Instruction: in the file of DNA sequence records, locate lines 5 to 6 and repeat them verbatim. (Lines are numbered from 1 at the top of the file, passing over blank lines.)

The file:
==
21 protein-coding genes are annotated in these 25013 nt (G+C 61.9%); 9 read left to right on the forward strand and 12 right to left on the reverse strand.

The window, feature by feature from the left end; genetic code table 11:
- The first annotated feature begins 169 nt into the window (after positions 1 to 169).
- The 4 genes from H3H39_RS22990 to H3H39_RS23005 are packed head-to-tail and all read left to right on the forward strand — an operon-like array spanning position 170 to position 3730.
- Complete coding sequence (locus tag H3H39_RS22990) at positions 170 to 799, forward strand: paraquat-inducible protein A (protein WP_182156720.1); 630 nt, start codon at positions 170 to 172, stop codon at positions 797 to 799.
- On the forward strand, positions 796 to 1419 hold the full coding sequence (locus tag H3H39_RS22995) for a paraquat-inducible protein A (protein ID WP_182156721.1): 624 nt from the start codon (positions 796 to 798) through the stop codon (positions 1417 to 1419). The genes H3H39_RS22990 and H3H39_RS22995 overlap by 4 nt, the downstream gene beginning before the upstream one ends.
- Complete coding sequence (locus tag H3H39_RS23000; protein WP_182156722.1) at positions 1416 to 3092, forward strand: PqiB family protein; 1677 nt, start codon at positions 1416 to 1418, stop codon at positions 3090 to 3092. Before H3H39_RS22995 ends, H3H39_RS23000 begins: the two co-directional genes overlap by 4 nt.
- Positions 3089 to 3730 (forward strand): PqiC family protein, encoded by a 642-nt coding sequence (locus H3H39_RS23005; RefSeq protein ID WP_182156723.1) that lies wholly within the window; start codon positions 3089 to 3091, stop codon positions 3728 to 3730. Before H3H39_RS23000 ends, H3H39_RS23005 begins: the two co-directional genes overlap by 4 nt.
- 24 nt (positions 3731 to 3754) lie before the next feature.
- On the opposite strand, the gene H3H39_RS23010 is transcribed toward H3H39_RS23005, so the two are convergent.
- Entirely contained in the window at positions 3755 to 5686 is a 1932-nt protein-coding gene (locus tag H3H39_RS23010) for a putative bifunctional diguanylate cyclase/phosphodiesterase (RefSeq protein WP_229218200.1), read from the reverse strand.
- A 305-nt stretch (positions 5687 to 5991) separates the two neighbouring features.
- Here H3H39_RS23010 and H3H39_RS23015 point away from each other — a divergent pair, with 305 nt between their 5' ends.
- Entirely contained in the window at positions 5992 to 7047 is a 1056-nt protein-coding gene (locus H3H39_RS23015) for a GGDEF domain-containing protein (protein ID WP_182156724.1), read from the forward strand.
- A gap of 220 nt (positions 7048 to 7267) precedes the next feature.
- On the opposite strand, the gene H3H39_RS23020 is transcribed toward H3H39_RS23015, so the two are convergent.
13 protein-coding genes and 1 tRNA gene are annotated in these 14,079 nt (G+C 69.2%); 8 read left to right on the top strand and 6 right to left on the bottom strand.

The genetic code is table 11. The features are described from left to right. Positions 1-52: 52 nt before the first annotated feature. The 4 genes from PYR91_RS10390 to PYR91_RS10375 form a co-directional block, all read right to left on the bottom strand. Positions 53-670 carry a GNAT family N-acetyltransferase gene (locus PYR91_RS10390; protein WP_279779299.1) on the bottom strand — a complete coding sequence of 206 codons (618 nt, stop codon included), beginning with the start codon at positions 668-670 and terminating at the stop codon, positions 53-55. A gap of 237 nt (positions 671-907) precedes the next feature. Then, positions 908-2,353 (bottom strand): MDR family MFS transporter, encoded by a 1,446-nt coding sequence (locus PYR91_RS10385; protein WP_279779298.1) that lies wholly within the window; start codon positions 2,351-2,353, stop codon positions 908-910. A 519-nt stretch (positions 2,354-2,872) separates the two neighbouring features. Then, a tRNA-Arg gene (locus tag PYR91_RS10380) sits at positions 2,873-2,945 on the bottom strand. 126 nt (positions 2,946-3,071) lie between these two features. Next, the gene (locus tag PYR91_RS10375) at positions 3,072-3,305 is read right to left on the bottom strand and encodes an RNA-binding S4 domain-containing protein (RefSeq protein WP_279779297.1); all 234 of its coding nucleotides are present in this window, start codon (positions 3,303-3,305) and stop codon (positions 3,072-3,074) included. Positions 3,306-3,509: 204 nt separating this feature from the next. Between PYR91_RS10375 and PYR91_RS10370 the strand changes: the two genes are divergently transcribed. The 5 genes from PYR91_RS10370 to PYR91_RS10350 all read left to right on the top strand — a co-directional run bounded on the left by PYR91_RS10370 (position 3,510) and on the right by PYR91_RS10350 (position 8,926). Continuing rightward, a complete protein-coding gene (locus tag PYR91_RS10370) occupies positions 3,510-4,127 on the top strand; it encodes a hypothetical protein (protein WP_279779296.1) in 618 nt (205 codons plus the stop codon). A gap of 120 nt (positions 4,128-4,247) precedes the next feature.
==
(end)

- Complete coding sequence (locus tag H3H39_RS22990) at positions 170 to 799, forward strand: paraquat-inducible protein A (protein WP_182156720.1); 630 nt, start codon at positions 170 to 172, stop codon at positions 797 to 799.
- On the forward strand, positions 796 to 1419 hold the full coding sequence (locus tag H3H39_RS22995) for a paraquat-inducible protein A (protein ID WP_182156721.1): 624 nt from the start codon (positions 796 to 798) through the stop codon (positions 1417 to 1419). The genes H3H39_RS22990 and H3H39_RS22995 overlap by 4 nt, the downstream gene beginning before the upstream one ends.